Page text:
The second night we started the process a little earlier. We also did a little more modeling for him before we started. His daddy ate a few spoonfuls himself and showed Rory how to chew and swallow the pureed goodness. He also did a little “here comes the airplane” to try to entice him. Rory smacked his lips a little bit more, but was, once again, more interested in playing with the spoon.

I know that the exercise of starting solid foods is really about teaching your child to eat, but I don’t think I had really anticipated the difficulty I would have in getting Rory to focus on his food. We’re hoping that things improve this weekend when we are able to try solids at an earlier meal. But as long as we can both escape without wearing it, we’ll feel as though we’ve accomplished a lot.

Hersheypark Happy

Wednesday, July 17th, 2013

From Wednesday Mom – Janelle:
I grew up close to Hershey, Pennsylvania, the home of both Hershey’s Chocolate and Hersheypark amusement park.  I remember riding my first roller coaster there and experiencing my first adrenaline rush.  Like any kid, I wanted to ride them over and over again.  I distinctly remember begging to go to Hersheypark every summer.  I loved the rides, fun atmosphere and the smell of chocolate in the air.  After a long and tiring day at the park, a nice cold chocolate milk shake from the famous Chocolate World was a refreshing treat.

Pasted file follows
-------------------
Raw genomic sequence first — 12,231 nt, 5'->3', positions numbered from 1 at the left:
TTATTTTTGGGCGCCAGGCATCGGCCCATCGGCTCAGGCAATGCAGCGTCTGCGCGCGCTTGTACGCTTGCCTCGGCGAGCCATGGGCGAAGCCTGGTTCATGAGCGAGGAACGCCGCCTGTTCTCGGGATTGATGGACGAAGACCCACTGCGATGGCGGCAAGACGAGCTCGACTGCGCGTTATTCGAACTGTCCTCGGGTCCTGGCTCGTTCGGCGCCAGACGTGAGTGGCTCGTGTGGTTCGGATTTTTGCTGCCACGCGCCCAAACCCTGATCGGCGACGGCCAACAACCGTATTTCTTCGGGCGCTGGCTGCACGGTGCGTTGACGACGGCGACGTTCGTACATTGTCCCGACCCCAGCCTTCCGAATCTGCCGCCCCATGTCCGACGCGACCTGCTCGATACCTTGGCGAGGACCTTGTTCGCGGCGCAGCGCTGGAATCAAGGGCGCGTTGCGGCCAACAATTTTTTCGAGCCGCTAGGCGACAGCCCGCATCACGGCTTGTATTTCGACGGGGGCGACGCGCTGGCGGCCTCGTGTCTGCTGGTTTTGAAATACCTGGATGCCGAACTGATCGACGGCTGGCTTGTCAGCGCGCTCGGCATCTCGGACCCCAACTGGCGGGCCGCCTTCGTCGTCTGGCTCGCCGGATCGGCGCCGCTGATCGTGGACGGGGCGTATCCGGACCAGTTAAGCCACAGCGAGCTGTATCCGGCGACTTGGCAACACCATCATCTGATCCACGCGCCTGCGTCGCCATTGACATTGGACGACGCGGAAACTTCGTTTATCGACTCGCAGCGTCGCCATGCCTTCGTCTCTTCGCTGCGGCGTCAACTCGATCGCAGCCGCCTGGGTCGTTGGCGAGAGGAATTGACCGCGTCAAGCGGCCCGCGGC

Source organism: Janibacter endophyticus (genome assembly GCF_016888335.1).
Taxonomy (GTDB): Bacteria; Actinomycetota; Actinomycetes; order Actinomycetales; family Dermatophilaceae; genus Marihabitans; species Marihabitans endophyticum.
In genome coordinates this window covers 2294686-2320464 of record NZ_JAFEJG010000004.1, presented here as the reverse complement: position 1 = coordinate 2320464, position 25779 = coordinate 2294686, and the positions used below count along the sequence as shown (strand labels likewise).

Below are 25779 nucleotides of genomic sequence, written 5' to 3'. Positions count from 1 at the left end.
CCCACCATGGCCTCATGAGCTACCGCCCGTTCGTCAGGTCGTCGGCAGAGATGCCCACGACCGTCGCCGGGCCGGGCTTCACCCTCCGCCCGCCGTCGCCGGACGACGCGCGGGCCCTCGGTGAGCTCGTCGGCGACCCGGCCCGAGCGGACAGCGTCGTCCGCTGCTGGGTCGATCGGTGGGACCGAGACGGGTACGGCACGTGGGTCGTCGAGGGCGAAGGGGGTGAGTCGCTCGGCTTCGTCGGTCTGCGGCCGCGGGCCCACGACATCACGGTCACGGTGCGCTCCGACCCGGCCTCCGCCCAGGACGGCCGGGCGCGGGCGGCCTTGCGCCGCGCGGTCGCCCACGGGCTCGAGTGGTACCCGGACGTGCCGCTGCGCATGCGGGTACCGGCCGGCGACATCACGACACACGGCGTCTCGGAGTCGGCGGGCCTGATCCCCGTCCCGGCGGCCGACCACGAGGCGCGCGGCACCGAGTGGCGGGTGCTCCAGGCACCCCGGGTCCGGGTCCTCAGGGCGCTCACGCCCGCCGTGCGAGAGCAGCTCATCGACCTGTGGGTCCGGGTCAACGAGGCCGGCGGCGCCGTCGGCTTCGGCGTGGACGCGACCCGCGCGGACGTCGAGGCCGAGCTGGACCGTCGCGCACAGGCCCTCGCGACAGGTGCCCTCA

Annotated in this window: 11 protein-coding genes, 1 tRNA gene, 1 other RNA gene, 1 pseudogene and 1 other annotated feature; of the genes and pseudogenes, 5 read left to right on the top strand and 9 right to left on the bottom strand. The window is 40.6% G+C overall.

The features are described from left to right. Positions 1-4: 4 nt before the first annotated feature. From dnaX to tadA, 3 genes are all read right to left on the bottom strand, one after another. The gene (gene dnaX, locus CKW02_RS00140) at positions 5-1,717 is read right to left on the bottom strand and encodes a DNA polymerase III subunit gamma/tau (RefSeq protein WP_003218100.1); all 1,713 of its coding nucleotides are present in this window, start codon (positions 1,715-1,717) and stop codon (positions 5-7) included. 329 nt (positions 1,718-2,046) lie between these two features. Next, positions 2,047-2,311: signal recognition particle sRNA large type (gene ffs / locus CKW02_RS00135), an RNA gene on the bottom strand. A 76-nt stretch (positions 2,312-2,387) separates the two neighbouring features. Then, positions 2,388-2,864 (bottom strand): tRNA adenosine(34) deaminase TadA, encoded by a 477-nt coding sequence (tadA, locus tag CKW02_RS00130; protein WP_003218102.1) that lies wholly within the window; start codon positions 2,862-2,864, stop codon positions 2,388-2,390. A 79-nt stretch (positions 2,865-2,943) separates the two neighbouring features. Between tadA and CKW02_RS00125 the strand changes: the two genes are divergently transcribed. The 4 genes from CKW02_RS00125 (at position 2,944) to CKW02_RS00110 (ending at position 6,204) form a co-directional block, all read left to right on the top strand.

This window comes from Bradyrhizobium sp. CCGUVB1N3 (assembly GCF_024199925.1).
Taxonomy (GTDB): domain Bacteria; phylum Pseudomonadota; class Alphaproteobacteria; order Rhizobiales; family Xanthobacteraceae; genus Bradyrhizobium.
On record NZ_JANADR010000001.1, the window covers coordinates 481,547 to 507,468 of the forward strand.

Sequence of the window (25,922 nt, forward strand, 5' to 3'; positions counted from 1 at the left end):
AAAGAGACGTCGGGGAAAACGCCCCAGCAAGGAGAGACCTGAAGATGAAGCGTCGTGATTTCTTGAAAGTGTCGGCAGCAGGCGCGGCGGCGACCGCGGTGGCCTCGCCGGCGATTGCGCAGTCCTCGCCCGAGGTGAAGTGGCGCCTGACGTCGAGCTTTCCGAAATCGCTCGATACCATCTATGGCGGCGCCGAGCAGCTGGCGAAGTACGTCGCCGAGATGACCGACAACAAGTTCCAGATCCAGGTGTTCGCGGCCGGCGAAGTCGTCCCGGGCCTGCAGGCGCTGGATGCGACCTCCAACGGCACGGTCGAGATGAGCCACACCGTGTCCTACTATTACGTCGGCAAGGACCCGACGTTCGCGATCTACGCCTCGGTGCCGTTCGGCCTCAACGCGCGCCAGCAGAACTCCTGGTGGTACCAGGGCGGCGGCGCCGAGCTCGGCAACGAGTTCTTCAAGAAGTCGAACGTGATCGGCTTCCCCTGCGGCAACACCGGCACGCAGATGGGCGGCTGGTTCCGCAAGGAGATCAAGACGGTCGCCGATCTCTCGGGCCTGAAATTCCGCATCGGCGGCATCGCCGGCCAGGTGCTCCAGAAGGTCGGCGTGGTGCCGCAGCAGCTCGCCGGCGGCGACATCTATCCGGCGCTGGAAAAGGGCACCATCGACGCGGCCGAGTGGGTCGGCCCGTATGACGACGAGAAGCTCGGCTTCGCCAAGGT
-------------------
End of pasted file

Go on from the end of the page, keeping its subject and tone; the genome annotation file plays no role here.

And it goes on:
Yesterday, my husband, mother-in-law and I treated Jack to a day at Hersheypark.  It was extremely hot, but we all had fun.  Jack has experienced the park several times in the past, but this year he was eager to try bigger roller coasters.  He rode one of their classic coasters, The Comet.  It’s an old wooden coaster with lots of hills and turns.  After the initial fear, Jack loved feeling the breeze through his hair and throwing his hands up in the air.  We were all proud of him for finding the courage to ride his first “real” roller coaster.  He also enjoyed many other rides throughout the park and, of course, the cotton candy ice cream.

Jack’s favorite part of the day was riding through Chocolate World  – where there was plenty of air conditioning. We hit this spot last and all four of us were thankful for the cold air blast.  Jack enjoyed watching how chocolate was made at the factory as well as how wrappers were placed on the candy bars.  I don’t think he’s ever seen so much candy in one place.

I’m glad we got to show Jack a good time yesterday.  Every time I go back to Hersheypark, I can’t help but remember the simple thrills of being a kid.



The Out of Towners

Tuesday, July 16th, 2013

From Monday Mom – Neetika:
This week, my in-laws are in town to visit their granddaughter—and me and my husband, of course! It’s been so nice having them in town. Haley is finally at an age where even though she hasn’t seen them in a few months, she still totally knows who they are. She gets that these people are close family members. It’s really neat to see her register that level of recognition. It’s another part of her growing up into a fully formed person with a wealth of experiences.

So we didn’t have to waste any time or worry on Haley getting comfortable with her grandparents. From the time of their arrival, she was ready play, tell stories, and show off all her stuff. She loved showing her grandmother how well she could color and dance and all of her favorite spots in the neighborhood. Her grandparents were really impressed with how well she knew he way around and how she would strut the streets “as if she owns the place!”